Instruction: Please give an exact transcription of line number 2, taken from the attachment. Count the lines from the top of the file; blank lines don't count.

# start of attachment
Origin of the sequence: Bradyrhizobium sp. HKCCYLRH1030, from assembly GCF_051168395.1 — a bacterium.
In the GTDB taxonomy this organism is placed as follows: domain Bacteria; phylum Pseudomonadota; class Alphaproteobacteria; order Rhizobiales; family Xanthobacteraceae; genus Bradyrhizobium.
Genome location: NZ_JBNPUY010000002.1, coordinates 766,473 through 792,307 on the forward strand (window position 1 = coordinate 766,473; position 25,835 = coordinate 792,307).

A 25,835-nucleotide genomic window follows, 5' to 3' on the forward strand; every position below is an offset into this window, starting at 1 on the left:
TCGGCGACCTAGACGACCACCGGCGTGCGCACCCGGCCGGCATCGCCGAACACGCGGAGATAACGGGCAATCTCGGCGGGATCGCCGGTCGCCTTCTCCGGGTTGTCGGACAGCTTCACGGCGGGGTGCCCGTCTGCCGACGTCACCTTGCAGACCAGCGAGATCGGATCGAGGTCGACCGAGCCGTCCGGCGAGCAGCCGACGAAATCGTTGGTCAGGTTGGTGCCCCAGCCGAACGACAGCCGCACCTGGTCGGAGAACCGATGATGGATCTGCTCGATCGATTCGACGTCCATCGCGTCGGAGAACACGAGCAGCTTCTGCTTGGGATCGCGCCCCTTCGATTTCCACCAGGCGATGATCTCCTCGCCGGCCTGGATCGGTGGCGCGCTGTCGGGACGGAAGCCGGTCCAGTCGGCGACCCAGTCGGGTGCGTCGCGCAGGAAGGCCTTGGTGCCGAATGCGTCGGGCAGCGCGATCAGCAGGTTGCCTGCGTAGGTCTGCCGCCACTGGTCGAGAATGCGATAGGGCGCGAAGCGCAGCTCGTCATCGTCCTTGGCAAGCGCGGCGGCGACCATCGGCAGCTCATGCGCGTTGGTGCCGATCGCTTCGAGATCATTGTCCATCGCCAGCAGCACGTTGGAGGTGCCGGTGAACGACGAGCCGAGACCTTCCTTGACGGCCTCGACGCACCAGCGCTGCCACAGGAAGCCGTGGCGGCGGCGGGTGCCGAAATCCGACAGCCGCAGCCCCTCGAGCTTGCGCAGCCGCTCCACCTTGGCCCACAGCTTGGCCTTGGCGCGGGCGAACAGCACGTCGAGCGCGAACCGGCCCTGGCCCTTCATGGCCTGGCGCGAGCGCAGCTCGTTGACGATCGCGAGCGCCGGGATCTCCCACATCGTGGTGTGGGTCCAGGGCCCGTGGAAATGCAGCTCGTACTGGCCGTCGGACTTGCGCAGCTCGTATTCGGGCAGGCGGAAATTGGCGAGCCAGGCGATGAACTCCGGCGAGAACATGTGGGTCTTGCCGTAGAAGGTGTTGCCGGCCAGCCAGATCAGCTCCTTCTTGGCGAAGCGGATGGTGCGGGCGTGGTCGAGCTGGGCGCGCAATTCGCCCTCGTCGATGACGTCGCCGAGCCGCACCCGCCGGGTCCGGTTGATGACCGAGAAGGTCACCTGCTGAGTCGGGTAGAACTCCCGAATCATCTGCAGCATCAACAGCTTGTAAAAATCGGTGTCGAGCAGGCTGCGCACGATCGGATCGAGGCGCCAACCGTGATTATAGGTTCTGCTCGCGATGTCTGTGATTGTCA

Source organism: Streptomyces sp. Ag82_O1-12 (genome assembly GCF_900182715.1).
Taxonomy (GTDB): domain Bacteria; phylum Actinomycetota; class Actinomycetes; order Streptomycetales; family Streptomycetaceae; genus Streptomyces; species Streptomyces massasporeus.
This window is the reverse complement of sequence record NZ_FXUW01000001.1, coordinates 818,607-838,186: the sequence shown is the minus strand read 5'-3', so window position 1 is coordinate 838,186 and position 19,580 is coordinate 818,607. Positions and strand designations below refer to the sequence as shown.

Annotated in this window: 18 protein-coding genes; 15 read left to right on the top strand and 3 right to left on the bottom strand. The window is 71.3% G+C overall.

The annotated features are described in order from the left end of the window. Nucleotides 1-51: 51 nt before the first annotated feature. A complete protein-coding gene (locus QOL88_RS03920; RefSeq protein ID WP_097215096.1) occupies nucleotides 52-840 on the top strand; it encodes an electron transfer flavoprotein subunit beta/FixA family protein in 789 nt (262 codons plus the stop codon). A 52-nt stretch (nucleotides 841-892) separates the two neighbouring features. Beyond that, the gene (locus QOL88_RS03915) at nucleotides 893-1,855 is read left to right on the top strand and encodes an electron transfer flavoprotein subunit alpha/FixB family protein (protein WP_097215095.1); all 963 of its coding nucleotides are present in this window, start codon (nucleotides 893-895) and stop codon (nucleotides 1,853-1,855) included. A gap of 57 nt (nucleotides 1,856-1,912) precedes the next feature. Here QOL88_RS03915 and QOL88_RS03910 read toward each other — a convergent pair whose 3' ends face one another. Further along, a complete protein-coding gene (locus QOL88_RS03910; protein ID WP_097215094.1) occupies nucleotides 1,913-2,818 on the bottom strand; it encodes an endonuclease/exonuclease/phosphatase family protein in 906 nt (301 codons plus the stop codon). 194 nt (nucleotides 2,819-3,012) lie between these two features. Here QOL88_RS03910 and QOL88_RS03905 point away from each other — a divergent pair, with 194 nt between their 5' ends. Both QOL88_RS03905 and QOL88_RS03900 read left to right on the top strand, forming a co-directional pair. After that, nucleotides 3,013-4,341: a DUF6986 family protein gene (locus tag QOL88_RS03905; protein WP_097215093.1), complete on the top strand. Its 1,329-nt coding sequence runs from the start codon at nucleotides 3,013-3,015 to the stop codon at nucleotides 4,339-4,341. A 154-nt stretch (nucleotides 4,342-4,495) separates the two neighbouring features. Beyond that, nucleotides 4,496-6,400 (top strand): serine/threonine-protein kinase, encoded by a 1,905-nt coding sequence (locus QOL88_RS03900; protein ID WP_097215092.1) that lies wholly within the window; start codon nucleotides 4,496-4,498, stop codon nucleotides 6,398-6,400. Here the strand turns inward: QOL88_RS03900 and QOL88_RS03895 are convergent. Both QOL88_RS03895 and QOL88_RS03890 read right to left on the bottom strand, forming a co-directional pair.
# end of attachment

In the GTDB taxonomy this organism is placed as follows: domain Bacteria; phylum Pseudomonadota; class Alphaproteobacteria; order Rhizobiales; family Xanthobacteraceae; genus Bradyrhizobium.